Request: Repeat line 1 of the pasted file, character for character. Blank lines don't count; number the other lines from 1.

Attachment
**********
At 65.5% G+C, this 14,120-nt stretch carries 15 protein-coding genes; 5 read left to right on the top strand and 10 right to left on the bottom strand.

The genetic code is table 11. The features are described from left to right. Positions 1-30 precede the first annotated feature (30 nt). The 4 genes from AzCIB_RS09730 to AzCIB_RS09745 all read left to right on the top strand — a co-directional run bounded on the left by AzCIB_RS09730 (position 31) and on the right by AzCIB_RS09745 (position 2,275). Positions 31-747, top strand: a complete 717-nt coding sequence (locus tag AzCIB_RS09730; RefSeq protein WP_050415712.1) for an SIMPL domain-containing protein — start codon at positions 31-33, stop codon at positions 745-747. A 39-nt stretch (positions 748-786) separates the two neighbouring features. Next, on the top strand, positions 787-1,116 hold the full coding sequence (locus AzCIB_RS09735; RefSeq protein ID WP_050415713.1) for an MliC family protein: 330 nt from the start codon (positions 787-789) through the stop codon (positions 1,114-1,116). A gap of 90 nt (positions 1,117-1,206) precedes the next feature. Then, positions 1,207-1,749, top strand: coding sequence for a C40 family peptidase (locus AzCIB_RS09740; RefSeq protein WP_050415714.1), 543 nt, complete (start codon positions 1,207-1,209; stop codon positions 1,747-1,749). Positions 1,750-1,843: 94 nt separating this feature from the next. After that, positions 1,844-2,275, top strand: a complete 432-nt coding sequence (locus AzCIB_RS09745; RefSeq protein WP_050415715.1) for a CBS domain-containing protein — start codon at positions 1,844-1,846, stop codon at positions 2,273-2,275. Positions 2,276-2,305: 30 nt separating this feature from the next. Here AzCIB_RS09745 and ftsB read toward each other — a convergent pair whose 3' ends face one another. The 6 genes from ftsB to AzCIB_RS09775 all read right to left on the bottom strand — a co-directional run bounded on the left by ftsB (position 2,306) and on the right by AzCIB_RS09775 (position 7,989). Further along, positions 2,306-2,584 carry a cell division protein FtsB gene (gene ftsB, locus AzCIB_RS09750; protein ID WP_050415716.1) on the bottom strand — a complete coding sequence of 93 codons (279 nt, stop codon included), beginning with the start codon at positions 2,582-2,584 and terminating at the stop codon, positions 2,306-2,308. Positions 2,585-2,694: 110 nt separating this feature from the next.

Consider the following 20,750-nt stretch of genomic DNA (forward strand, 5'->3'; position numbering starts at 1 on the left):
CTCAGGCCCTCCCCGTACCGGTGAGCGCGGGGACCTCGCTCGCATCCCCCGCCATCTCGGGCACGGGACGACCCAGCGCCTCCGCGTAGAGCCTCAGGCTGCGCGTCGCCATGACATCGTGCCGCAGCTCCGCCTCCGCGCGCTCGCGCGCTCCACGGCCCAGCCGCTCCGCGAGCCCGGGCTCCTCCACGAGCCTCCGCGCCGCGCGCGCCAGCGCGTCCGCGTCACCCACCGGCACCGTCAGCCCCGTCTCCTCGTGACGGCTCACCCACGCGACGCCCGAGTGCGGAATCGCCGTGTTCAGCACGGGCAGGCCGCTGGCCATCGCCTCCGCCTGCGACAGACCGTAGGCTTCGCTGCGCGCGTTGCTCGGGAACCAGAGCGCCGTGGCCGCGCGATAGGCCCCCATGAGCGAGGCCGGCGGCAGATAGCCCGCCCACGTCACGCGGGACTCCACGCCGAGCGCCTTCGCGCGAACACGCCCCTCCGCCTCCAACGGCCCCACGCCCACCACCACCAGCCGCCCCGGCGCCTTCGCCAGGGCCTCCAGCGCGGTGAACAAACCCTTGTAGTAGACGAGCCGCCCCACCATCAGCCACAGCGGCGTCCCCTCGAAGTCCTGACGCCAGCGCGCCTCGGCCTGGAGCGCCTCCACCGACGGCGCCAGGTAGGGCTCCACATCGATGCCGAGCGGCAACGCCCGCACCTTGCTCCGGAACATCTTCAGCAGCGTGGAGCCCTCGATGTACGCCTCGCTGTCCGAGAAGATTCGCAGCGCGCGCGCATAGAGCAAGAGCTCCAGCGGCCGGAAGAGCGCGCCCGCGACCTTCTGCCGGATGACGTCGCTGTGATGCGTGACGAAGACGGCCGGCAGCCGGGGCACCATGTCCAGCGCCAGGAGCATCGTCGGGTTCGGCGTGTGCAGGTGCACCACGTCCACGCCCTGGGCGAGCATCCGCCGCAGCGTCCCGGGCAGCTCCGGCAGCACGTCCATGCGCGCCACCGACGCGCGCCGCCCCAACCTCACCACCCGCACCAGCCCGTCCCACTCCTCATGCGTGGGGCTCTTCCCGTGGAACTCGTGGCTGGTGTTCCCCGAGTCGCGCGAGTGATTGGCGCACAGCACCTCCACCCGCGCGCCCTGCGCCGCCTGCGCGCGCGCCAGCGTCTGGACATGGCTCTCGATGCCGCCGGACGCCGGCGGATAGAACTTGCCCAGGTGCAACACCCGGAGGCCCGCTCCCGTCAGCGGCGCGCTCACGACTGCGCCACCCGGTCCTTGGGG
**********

At 65.5% G+C, this 14,120-nt stretch carries 15 protein-coding genes; 5 read left to right on the top strand and 10 right to left on the bottom strand.